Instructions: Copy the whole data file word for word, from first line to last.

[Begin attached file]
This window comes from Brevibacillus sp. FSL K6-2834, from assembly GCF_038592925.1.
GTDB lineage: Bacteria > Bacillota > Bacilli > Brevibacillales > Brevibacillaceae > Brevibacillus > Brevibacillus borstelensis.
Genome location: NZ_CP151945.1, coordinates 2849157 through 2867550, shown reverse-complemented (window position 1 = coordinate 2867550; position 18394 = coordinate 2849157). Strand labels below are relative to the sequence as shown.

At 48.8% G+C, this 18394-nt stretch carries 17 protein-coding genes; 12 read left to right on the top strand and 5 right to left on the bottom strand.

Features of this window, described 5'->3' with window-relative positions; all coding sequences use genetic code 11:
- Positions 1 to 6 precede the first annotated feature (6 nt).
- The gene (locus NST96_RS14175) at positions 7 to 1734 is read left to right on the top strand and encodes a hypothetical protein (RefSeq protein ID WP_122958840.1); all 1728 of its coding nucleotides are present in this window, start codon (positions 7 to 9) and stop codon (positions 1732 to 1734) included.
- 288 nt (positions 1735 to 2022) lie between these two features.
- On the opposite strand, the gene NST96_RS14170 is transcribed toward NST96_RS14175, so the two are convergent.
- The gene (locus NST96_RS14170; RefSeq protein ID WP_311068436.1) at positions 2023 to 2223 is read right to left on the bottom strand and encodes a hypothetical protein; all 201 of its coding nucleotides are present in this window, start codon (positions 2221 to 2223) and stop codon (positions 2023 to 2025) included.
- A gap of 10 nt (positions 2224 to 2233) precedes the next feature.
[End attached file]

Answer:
This window comes from Brevibacillus sp. FSL K6-2834, from assembly GCF_038592925.1.
GTDB lineage: Bacteria > Bacillota > Bacilli > Brevibacillales > Brevibacillaceae > Brevibacillus > Brevibacillus borstelensis.
Genome location: NZ_CP151945.1, coordinates 2849157 through 2867550, shown reverse-complemented (window position 1 = coordinate 2867550; position 18394 = coordinate 2849157). Strand labels below are relative to the sequence as shown.

At 48.8% G+C, this 18394-nt stretch carries 17 protein-coding genes; 12 read left to right on the top strand and 5 right to left on the bottom strand.

Features of this window, described 5'->3' with window-relative positions; all coding sequences use genetic code 11:
- Positions 1 to 6 precede the first annotated feature (6 nt).
- The gene (locus NST96_RS14175) at positions 7 to 1734 is read left to right on the top strand and encodes a hypothetical protein (RefSeq protein ID WP_122958840.1); all 1728 of its coding nucleotides are present in this window, start codon (positions 7 to 9) and stop codon (positions 1732 to 1734) included.
- 288 nt (positions 1735 to 2022) lie between these two features.
- On the opposite strand, the gene NST96_RS14170 is transcribed toward NST96_RS14175, so the two are convergent.
- The gene (locus NST96_RS14170; RefSeq protein ID WP_311068436.1) at positions 2023 to 2223 is read right to left on the bottom strand and encodes a hypothetical protein; all 201 of its coding nucleotides are present in this window, start codon (positions 2221 to 2223) and stop codon (positions 2023 to 2025) included.
- A gap of 10 nt (positions 2224 to 2233) precedes the next feature.